In fact, there were a lot of volunteers there - more than the "guests" at times it seemed. I chose the Hammersmith Day centre because it was closest to me, but in actual fact it occurred to me when faced with the reality that a Day centre is possibly the opposite of what's needed - a night centre would be better! But there was Crisis night centres too... just not the Hammersmith one - and to be honest, that i was before i understood a little bit more.
I'm a chatty person, if i wasn't i would have difficulty doing a radio show. So its natural for me to chat chat and make friends, and it doesn't bother me if they have a roof over their heads at night or not, its just a learning curve and maybe a way to spread some positivity.
I've been very lucky to travel a lot this year, and everywhere i go i like to try and understand. I think its normal to want to understand, and it was no different with "guests" at Crisis. I don't want to fall into the volunteer trap who's desperate for juicy stories of hardship, but of course as soon as i made friends its normal to want to know about each other, and wonder how this happened. I don't think anyone would choose to be on the streets. But from what i understand, the longer you are on the streets, the more difficult it is to get off them.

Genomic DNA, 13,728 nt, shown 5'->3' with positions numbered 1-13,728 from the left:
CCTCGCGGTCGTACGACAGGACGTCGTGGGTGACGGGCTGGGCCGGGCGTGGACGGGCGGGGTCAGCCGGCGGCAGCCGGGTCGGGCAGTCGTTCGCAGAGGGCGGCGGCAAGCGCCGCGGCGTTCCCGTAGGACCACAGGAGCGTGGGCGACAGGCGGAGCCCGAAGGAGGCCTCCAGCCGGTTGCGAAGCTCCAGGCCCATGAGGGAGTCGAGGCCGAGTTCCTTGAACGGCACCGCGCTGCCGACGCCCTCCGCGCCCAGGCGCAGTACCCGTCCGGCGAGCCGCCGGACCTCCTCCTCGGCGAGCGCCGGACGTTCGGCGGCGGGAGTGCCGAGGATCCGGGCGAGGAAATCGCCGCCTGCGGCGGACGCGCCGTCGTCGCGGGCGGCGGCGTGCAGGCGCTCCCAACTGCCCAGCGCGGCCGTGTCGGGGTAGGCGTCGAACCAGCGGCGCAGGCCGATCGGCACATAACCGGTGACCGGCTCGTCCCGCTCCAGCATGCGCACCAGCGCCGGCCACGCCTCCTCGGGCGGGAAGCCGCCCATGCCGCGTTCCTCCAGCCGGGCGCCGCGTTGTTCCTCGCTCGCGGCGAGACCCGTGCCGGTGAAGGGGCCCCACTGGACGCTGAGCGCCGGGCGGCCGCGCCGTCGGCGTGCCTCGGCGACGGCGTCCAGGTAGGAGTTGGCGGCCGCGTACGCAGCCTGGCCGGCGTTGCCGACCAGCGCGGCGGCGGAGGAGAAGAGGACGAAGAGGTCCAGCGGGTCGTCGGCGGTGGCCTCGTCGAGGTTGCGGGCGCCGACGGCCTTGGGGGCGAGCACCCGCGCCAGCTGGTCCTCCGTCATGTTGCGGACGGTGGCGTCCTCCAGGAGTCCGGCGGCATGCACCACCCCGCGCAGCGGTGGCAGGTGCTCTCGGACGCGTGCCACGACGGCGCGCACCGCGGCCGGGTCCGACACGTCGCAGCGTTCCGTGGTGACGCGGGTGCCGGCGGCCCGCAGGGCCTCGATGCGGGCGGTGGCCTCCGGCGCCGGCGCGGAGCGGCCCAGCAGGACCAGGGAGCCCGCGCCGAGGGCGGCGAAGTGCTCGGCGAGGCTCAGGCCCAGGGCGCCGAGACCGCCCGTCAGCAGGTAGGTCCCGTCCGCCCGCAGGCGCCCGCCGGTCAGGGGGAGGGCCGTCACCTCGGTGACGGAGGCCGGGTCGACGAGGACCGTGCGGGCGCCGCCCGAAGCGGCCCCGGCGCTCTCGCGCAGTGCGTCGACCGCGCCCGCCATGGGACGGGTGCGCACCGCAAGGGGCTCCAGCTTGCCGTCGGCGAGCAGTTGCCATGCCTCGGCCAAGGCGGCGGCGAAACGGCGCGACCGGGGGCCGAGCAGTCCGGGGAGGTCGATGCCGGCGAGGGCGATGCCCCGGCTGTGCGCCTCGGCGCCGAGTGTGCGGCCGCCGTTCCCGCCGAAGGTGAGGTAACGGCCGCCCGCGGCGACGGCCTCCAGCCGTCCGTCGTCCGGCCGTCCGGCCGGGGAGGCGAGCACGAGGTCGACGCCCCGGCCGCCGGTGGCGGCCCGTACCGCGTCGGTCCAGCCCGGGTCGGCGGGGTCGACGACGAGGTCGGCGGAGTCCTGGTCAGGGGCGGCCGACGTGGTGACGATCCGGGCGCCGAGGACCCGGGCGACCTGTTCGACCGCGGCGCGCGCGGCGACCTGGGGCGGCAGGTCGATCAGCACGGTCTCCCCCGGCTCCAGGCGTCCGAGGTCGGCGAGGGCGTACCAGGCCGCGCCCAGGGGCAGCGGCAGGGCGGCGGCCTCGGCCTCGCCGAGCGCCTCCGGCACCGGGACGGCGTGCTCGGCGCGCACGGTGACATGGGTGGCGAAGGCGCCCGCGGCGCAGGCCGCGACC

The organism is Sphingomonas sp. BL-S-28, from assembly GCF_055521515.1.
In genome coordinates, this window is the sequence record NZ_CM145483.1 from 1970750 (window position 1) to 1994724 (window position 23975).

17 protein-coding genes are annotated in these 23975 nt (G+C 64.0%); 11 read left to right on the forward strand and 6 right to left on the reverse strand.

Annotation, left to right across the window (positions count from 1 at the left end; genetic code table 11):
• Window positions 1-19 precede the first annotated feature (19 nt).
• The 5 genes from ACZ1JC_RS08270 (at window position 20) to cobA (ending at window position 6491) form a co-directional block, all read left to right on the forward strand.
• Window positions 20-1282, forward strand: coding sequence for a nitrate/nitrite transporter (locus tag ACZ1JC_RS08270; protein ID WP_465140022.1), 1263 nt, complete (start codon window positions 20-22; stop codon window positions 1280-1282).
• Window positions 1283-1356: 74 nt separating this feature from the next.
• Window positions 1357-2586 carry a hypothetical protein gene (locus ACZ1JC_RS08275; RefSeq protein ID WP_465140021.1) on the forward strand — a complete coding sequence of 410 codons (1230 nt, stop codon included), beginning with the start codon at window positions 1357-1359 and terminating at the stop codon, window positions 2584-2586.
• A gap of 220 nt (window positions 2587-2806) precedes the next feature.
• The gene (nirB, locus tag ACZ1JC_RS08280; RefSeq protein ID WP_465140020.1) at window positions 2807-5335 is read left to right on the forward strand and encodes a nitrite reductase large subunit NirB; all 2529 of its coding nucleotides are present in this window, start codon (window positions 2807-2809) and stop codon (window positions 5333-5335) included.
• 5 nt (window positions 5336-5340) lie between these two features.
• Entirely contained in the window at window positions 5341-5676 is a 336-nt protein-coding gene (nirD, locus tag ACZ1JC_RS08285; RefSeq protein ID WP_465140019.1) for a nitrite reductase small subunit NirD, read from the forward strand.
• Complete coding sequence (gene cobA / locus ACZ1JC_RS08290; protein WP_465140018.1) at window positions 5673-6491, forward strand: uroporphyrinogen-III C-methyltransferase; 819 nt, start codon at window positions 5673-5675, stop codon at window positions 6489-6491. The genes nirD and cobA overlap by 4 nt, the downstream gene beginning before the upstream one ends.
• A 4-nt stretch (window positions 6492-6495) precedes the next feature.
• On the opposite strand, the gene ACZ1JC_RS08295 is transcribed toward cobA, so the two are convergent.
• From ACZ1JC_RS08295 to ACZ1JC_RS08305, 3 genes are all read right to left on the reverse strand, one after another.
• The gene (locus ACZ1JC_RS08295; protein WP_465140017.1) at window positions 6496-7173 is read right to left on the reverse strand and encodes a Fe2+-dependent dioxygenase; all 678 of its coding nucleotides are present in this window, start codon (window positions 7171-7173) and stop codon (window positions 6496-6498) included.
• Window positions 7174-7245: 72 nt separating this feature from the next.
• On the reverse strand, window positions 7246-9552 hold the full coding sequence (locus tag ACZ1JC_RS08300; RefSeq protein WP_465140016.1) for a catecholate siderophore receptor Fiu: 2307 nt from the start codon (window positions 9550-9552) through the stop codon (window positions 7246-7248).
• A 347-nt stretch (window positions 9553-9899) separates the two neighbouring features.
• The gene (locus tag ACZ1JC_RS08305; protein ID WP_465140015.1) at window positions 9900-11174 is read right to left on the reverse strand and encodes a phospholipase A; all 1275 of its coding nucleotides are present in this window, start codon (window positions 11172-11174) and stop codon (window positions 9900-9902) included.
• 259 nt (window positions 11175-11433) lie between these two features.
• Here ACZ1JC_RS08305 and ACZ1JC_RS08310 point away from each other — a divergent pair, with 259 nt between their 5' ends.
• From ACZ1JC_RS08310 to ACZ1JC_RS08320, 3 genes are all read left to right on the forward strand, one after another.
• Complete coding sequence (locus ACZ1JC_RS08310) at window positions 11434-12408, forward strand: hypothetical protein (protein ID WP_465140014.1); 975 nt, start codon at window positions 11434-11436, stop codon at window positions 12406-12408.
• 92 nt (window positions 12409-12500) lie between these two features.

I suppose i should examine the terms i use, and people use to describe the homeless.
The Homeless... just that term - ideas of a huge advancing or stationary army with fingerless gloves?
One of the Crisis guests and my new friends i'll call him "A" for the purposes of this blog told me that some of his friends call themselves Tramps. But he doesn't say he's a tramp, he says he's unfortunate. He's just had a run of bad luck and been unfortunate with the way things have turned out.
I say my new friends but it is very much a case of "us" and "them". You can't avoid the fact that there is a huge gulf between volunteers and guests. Us smarmy do-gooders and the people who are actually facing shit. Its easy really to take time out from University hols, office hols, Xmas hols to volunteer. I'm sure everyone volunteering was touched by the people they met and the things they saw. But the volunteers have the volunteer room that they go back to, and as we were reminded in the briefing everyday a fully stocked fridge to go home to.
"They" have no home.